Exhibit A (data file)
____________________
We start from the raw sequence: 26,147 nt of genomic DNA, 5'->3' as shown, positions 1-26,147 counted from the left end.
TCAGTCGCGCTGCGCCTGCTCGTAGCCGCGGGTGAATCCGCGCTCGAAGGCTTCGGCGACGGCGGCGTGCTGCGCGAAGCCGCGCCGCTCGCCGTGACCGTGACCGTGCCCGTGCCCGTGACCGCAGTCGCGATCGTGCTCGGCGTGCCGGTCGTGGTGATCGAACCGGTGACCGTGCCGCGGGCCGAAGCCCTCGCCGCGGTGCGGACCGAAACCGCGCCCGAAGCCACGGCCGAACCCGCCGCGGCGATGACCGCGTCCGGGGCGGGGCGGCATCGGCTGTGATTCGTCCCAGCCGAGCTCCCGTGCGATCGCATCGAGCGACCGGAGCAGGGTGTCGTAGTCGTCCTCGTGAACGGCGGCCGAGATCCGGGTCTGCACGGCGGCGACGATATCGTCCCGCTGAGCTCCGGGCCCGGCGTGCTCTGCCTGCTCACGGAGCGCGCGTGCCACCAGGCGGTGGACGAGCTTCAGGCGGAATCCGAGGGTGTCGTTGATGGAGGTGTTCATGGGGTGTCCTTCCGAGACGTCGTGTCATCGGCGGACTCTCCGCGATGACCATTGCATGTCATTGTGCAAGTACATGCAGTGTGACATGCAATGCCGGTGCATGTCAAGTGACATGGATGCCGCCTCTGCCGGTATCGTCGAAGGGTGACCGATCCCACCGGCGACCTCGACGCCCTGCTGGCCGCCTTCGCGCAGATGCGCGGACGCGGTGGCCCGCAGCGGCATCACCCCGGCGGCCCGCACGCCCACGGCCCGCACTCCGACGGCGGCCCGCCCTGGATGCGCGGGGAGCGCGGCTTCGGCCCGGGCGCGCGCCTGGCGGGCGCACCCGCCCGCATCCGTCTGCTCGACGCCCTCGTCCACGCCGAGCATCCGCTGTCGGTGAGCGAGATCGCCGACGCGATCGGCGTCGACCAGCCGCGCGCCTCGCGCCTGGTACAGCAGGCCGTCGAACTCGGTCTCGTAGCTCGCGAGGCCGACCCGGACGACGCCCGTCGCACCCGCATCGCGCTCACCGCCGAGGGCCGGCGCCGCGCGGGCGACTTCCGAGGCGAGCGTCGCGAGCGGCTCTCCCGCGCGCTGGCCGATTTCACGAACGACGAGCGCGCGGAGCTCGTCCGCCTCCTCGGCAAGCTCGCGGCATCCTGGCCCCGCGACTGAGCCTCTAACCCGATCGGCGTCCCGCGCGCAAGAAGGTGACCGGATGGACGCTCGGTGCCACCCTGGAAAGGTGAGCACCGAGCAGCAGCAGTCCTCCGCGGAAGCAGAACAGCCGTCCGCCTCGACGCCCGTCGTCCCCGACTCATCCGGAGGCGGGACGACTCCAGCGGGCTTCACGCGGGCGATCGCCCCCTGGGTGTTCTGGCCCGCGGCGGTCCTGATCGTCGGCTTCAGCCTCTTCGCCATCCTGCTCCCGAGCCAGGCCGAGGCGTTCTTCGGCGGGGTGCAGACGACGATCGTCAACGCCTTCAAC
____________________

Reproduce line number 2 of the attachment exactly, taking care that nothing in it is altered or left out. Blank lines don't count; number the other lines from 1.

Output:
TCAGTCGCGCTGCGCCTGCTCGTAGCCGCGGGTGAATCCGCGCTCGAAGGCTTCGGCGACGGCGGCGTGCTGCGCGAAGCCGCGCCGCTCGCCGTGACCGTGACCGTGCCCGTGCCCGTGACCGCAGTCGCGATCGTGCTCGGCGTGCCGGTCGTGGTGATCGAACCGGTGACCGTGCCGCGGGCCGAAGCCCTCGCCGCGGTGCGGACCGAAACCGCGCCCGAAGCCACGGCCGAACCCGCCGCGGCGATGACCGCGTCCGGGGCGGGGCGGCATCGGCTGTGATTCGTCCCAGCCGAGCTCCCGTGCGATCGCATCGAGCGACCGGAGCAGGGTGTCGTAGTCGTCCTCGTGAACGGCGGCCGAGATCCGGGTCTGCACGGCGGCGACGATATCGTCCCGCTGAGCTCCGGGCCCGGCGTGCTCTGCCTGCTCACGGAGCGCGCGTGCCACCAGGCGGTGGACGAGCTTCAGGCGGAATCCGAGGGTGTCGTTGATGGAGGTGTTCATGGGGTGTCCTTCCGAGACGTCGTGTCATCGGCGGACTCTCCGCGATGACCATTGCATGTCATTGTGCAAGTACATGCAGTGTGACATGCAATGCCGGTGCATGTCAAGTGACATGGATGCCGCCTCTGCCGGTATCGTCGAAGGGTGACCGATCCCACCGGCGACCTCGACGCCCTGCTGGCCGCCTTCGCGCAGATGCGCGGACGCGGTGGCCCGCAGCGGCATCACCCCGGCGGCCCGCACGCCCACGGCCCGCACTCCGACGGCGGCCCGCCCTGGATGCGCGGGGAGCGCGGCTTCGGCCCGGGCGCGCGCCTGGCGGGCGCACCCGCCCGCATCCGTCTGCTCGACGCCCTCGTCCACGCCGAGCATCCGCTGTCGGTGAGCGAGATCGCCGACGCGATCGGCGTCGACCAGCCGCGCGCCTCGCGCCTGGTACAGCAGGCCGTCGAACTCGGTCTCGTAGCTCGCGAGGCCGACCCGGACGACGCCCGTCGCACCCGCATCGCGCTCACCGCCGAGGGCCGGCGCCGCGCGGGCGACTTCCGAGGCGAGCGTCGCGAGCGGCTCTCCCGCGCGCTGGCCGATTTCACGAACGACGAGCGCGCGGAGCTCGTCCGCCTCCTCGGCAAGCTCGCGGCATCCTGGCCCCGCGACTGAGCCTCTAACCCGATCGGCGTCCCGCGCGCAAGAAGGTGACCGGATGGACGCTCGGTGCCACCCTGGAAAGGTGAGCACCGAGCAGCAGCAGTCCTCCGCGGAAGCAGAACAGCCGTCCGCCTCGACGCCCGTCGTCCCCGACTCATCCGGAGGCGGGACGACTCCAGCGGGCTTCACGCGGGCGATCGCCCCCTGGGTGTTCTGGCCCGCGGCGGTCCTGATCGTCGGCTTCAGCCTCTTCGCCATCCTGCTCCCGAGCCAGGCCGAGGCGTTCTTCGGCGGGGTGCAGACGACGATCGTCAACGCCTTCAAC